Saying that she got down from the podium. The room was silent for a few moments before it erupted into a marvelous sound of applause. The reporters actually stood up and gave her a standing ovation. By the look of many of their eyes, it seemed like they had had their own few share of tears. Bibek also stood up from his chair applauding. He went and stood beside Mamta, patting her on the back. She mouthed him a thank you, her eyes full of tears. He nodded his head and whispered to her, “You had it in you all this time, Mamta. All you needed was a little awakening”.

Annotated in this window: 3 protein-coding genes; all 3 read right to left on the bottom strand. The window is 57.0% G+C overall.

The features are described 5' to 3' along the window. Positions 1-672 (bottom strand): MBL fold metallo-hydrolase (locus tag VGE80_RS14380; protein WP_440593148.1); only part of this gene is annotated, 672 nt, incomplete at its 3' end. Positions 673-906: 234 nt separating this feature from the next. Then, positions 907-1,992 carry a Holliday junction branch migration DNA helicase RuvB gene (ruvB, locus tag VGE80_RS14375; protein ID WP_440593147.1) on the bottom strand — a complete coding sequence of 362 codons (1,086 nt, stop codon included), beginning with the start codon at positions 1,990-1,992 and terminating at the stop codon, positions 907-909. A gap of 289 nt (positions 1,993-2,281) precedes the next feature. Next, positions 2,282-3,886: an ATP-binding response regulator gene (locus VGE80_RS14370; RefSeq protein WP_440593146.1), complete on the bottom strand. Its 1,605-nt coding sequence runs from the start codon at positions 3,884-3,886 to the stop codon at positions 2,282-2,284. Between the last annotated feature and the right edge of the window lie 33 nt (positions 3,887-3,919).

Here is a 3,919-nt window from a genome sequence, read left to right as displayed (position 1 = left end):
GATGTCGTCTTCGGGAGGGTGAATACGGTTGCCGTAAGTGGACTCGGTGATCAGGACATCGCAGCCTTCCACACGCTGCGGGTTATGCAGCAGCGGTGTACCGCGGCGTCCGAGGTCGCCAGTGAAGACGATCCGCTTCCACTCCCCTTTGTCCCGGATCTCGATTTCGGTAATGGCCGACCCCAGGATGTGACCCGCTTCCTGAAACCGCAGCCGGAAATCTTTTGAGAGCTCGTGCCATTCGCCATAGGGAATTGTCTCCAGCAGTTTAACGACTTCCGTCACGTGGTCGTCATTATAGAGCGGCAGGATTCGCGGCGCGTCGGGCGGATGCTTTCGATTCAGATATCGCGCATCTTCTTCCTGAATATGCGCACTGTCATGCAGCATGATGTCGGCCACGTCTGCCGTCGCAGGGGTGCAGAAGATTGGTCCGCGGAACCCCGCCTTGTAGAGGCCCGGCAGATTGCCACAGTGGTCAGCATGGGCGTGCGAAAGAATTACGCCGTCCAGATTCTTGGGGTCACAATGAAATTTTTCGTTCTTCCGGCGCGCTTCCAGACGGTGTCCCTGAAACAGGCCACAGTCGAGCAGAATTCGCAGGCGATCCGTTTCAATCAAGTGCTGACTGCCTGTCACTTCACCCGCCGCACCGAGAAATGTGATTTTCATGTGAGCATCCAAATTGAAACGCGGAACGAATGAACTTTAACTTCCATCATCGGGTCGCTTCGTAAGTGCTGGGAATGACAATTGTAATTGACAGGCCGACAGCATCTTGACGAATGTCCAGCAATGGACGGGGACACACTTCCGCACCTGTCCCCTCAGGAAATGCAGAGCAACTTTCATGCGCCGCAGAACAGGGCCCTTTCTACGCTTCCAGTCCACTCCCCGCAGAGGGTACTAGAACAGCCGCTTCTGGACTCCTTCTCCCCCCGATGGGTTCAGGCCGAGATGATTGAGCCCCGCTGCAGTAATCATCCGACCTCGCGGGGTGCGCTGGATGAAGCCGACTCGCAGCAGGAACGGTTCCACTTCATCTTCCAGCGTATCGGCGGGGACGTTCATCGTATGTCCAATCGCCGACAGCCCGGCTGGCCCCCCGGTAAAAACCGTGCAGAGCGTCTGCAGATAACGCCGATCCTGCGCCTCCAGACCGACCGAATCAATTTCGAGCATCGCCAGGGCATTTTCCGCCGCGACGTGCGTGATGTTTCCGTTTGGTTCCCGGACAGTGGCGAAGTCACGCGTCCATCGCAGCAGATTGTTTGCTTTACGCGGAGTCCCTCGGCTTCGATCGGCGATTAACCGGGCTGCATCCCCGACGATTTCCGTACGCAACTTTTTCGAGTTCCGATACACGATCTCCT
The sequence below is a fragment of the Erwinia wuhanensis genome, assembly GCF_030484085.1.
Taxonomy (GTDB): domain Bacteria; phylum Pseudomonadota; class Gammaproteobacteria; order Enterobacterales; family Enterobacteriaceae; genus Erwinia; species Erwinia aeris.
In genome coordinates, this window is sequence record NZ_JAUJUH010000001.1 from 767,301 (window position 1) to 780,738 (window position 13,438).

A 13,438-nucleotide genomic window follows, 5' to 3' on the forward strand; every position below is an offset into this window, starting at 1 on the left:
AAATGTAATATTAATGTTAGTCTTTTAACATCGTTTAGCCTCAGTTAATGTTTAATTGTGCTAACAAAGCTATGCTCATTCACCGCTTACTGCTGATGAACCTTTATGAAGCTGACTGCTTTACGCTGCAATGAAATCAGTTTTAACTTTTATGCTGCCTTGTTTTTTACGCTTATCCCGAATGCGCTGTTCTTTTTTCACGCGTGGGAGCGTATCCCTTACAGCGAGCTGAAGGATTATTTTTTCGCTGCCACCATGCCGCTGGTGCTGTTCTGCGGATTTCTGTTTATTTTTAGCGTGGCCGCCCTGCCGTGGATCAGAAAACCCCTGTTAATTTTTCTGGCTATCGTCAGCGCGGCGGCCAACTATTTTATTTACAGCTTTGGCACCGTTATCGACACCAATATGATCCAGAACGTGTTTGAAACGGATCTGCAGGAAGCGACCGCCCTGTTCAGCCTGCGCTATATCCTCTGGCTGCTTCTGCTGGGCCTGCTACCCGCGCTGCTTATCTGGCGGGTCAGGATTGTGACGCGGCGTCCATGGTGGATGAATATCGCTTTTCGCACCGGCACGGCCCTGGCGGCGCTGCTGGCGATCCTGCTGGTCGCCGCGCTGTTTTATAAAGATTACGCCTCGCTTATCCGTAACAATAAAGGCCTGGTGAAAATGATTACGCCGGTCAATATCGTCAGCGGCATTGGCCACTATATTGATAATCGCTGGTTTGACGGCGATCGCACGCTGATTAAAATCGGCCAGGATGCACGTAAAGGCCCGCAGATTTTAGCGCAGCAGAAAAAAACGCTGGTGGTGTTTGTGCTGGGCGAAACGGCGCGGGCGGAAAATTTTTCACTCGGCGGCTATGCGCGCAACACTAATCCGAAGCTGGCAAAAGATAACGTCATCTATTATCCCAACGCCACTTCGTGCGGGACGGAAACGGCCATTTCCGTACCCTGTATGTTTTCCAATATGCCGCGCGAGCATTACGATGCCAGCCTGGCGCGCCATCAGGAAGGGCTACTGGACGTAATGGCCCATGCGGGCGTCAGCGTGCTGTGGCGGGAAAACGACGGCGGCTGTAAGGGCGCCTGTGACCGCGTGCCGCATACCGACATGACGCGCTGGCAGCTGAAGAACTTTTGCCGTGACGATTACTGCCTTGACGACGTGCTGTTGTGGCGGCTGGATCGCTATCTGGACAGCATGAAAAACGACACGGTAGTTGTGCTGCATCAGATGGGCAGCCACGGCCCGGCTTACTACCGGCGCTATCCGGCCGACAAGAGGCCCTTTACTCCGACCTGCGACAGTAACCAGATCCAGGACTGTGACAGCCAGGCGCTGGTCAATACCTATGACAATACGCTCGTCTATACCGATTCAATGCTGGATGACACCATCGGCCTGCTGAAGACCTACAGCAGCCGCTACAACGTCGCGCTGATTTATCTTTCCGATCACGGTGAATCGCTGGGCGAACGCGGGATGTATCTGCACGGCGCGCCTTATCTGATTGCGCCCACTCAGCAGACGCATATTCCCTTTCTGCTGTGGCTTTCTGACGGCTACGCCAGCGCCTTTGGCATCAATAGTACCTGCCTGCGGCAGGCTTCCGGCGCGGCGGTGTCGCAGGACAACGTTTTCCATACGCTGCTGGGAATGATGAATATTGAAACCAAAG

The 16 Days of Activism Against Gender Violence is a global campaign dedicated to ending gender-based violence. In participation with The Center for Women’s Global Leadership, The Women Worldwide Initiative is hosting a Blog Series entitled, More Than 16 Days, from the start of the Campaign on the International Day for the Elimination of Gender-Based Violence on November 25th, to Human Rights Day on December 10th with contributions from one of our Board Members, founder of Everyday Ambassador, Take Back the Tech!, Young Professionals Amnesty International (NYC), writers for the International Political Forum and young women from Women LEAD, based in post-conflict Nepal.